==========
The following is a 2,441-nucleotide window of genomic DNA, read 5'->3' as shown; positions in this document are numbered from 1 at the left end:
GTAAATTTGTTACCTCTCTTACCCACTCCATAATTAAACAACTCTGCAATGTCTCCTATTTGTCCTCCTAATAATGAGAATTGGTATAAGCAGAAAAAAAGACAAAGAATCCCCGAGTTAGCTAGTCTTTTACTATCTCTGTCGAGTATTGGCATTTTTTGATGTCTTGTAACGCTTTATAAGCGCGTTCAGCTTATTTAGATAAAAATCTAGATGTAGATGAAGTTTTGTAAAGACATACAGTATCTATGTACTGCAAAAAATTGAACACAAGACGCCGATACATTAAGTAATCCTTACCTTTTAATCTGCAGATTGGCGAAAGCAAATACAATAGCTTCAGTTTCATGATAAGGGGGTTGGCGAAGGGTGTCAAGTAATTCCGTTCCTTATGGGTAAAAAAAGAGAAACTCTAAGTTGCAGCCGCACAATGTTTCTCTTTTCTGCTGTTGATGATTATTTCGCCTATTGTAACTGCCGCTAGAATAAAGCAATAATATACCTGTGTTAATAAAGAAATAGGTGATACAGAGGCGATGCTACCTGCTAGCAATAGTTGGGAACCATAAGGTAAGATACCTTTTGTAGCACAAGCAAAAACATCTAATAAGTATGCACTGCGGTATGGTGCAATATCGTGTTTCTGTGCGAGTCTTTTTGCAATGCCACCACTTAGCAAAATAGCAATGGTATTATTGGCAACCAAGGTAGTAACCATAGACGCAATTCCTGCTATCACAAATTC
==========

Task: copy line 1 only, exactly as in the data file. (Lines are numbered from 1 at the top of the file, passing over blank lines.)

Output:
The following is a 2,441-nucleotide window of genomic DNA, read 5'->3' as shown; positions in this document are numbered from 1 at the left end: